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Critics missing from economic council to PM

Rathin Roy and Shamika Ravi were dropped from the economic advisory council to the Prime Minister
Roy, director of the National Institute of Public Finance and Policy, had in the past slammed the saffron brigade’s nonchalant utterances on the nation’s fiscal deficit
Roy, director of the National Institute of Public Finance and Policy, had in the past slammed the saffron brigade’s nonchalant utterances on the nation’s fiscal deficit
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Our Special Correspondent   |   New Delhi   |   Published 25.09.19, 08:00 PM

The Narendra Modi government on Wednesday dropped Rathin Roy and Shamika Ravi from the economic advisory council (EAC) to the Prime Minister.

The EAC-PM is an independent body constituted to advise the government, especially the Prime Minister, on economic and related issues. Both Roy and Shamika Ravi have been increasingly critical of the Modi government’s policy courses.


Roy, director of the National Institute of Public Finance and Policy, had in the past slammed the saffron brigade’s nonchalant utterances on thenation’s fiscal deficit and recently expressed deep concern over the government’s announcement in the July 5 budget that it was mulling the flotation of a sovereign bond in overseas markets.

Shamika Ravi, director of research at Brookings India, had in a series of tweets earlier this month blamed former finance minister Pranab Mukherjee’s decision on retrospective tax and the Supreme Court’s order cancelling coal-block allocations since 1993 for the current economic downturn.

The Modi government has been accused of being intolerant of criticism. Several economists have found it hard to work with an administration that refuses to acknowledge the legitimacy of an alternative view.

The EAC has been reconstituted under existing chairman Bibek Debroy for a period of two years. The EAC will have two part-time members against three on the outgoing panel. While Ashima Goel continues to be one of the part-time members, JP Morgan India’s economist Sajid Chinoy has been inducted as the new member.

Ratan P. Watal will continue as member-secretary of the advisory council.

Roy had joined former RBI governor Raghuram Rajan in urging the government to reconsider plans to float a dollar-denominated sovereign bond even though many Asian peers have already done so.

Roy had also urged the government to hold wider consultations before going down a path that many economists believe would bind the country into a cycle of perpetual debt and rising payback costs linked to falling exchange rates.

“I have grave concerns about this proposal on grounds of economic sovereignty, and about the macroeconomic consequences.… The government should instead look at relaxing the rupee bond limits for foreign portfolio investors,” Roy said.

“I would pay very careful attention to former RBI governor Raghuram Rajan’s statement, and I would urge very respectfully, a public consultation on this subject, a public discussion, rather than imperial announcements of borrowing programmes being made without taking account of these facts.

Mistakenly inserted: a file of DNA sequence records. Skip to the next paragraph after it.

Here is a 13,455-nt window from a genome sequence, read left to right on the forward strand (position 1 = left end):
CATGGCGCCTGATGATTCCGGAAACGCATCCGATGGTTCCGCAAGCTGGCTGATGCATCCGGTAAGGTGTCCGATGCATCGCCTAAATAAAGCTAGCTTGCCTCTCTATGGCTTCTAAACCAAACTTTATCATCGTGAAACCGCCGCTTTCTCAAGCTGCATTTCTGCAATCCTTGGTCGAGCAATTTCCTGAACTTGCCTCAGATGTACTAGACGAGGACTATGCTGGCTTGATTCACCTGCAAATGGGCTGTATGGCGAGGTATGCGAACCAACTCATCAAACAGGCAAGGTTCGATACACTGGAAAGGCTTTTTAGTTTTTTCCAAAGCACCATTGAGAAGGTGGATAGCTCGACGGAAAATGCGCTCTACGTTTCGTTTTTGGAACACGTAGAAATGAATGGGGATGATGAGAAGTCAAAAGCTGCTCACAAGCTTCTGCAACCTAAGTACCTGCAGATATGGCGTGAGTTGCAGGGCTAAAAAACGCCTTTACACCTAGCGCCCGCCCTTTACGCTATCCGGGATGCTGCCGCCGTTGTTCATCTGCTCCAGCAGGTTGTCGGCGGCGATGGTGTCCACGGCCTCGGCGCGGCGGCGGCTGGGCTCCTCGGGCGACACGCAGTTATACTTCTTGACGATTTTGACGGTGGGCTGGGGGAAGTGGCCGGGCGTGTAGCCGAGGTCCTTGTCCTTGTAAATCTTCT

“Show me one country after the World War which has done a foreign currency sovereign bond and not paid dearly for it. Brazil, Argentina, Turkey, Greece, Indonesia have all paid a price for foreign currency sovereign borrowings.”

Later, in an article in the Business Standard newspaper, Roy said: “I have been concerned about some macro-solutions proposed to address the slowdown. Calls for fiscal stimulus are misplaced and would, without much sustained benefit, jeopardise the hard-earned macroeconomic stability attained since 2014. Monetary and credit policy transmission needs fixing, not further rate cuts. Using speculative foreign money for sovereign spending would raise risk without ameliorating the credit and liquidity situation.”

In a television interview before the general election, Roy had expressed outrage at the manner in which people in positions of power and influence in various administrations -– without any knowledge of economics -– cavalierly suggested profligate fiscal policy courses without any idea or appreciation of the disastrous consequences.

Roy has said that India is staring at “a silent fiscal crisis” and that the government should release a white paper on its medium-term targets in the backdrop of a shortfall in tax revenue targets. “At the heart of the crisis is a shortfall in provisional tax revenues for 2018-19. It is mainly due to a shortfall in GST revenues (but also personal income tax revenues), compared to the numbers presented in the revised estimates,” he said.

Roy has also asked how the Modi government claimed to have capped fiscal deficit at 3.4 per cent in 2018-19. “How is this done, given the stunning shortfall in the tax-GDP ratio?” he asked.

“In my professional judgment, you will not able to tax as much as has been forecast in the 2019-20 budget. Therefore, either you will have to borrow more or you will have to spend less. If you borrow more, it has implications for the overall economy. If you spend less, then too it will have implications,” he had said.

Shamika Ravi recently tweeted: “The objective of economic reform is to reduce policy uncertainty in the economy. Private investments in India have been declining since 2012: after Pranab Mukherjee’s retro taxes and then SC cancellation of all coal block allocations since 1993(!)... anyone estimated growth foregone?”

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